Directed by Alex Cox
Aspect Ratio: 1.85:1 anamorphic
Running Time: 94 minutes
Audio: Dolby Digital 1.0 English
MSRP: $ 39.95
Release Date: February 19, 2008
Review Date: February 16, 2008
The infamous William Walker was someone I knew nothing about, so despite director Alex Cox’s protestations to the contrary that his 1987 film Walker wasn’t meant to be a biography of the nineteenth century soldier-doctor-lawyer-writer, it certainly served as one for me. Obviously wishing his film to be a pointed political satire of the then-administration’s policy with the Nicaraguan Sandinistas, Cox’s satiric thrusts are heavy-handed and obvious; it might have been a better idea to have made a standard biography and infused it with subtle though well deserved satiric swipes at the outrageous lies and posturing that were going on politically in 1987.
Ed Harris portrays the legendary William Walker, a soldier of fortune who’s importuned by millionaire Cornelius Vanderbilt (Peter Boyle) to go to Nicaragua in 1855 and take the country over establishing a foothold there for Vanderbilt so he can control the Atlantic-Pacific gateway and possibly gain power in neighboring countries and thus control all of Central America. Walker, a clumsy, ineffectual military leader (as we see in an embarrassing near-defeat in Mexico which he blames on others) stumbles to victory and does indeed gain control of the country. But the Nicaraguans resent the American maintenance of Manifest Destiny and endeavor to take their country back. Thus begins a two year battle of wills for control of the territory.
Walker is aided in his quest by a group of friends and soldiers played by some of Hollywood’s strongest character actors: René Auberjonois as Major Henningson, Xander Berkeley as Byron Cole, Sy Richardson as Captain Hornsby, Keith Szarabajka as Timothy Crocker (whose few scenes with Harris were for me the highlights of the film), and Richard Masur as Ephraim Squier. And there are two important women in his life as well: Ellen Martin (Marlee Matlin), a feisty California woman impatient with the weak posturing fools around her and the mistress of the Nicaraguan president, Doña Yrena (Blanca Guerra).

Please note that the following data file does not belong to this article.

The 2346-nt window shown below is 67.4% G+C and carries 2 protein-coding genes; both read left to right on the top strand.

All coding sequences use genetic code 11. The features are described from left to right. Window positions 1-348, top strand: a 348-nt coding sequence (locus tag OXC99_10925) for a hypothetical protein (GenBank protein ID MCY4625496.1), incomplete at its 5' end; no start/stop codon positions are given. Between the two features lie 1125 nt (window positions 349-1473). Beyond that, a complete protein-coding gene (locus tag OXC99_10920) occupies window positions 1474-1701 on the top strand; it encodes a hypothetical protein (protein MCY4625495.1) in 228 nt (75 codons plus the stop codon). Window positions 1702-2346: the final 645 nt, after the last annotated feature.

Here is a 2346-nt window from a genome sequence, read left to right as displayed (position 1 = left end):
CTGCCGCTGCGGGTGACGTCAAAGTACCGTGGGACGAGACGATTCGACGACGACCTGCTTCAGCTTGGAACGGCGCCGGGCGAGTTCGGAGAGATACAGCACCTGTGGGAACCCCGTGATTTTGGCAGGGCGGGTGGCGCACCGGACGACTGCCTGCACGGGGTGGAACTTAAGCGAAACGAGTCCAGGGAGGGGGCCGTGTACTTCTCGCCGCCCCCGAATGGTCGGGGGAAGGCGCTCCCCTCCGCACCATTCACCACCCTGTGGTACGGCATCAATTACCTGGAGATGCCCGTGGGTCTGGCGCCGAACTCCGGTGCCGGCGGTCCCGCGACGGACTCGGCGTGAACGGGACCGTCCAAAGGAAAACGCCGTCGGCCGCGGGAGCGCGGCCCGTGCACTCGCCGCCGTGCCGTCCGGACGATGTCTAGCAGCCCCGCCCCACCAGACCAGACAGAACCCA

Harris gives a valiant performance saddled as he is with the somewhat poorly and inconsistently written (by screenwriter Ron Wurlitzer) character of Walker, alternately wise and petty, probably insane and definitely petulant, incompetent, and yet outrageously entitled. The best of the supporting players are Berkeley whose reasonable advice to Walker always leads him in the right direction and the touching Szarabajka who one wishes could have played a greater role in the events of the film. Marlee Matlin came to this movie directly after her Oscar win in Children of a Lesser God, but her role here offers her only a couple of scenes with her one-note character.
To steer his film away from any accusations of a standard biography, director Cox tries all manner of outrageous tactics such as introducing scores of anachronistic items into the frame (Coca-Cola, automatic weapons, Marlboros, Newsweek, Time, and People magazines, a modern automobile, helicopters), having Joe Strummer score the film using such clashing music styles as rumba, country, salsa, jazz, among others, and lacing the dialog with acres of profanity more than a decade before the introduction of Deadwood. When those things pop up and take us out of the movie, they make his film preposterous all right, but the satire gets somewhat lost amid the ridiculous air such shenanigans establish. I did enjoy the staging of an ambush scene early in the film, and two frame compositions late in the Granada sequence (the street fire and in the church serving as a hospital) echo directly shots in Gone With the Wind with the burning of Atlanta and the hospital scenes there.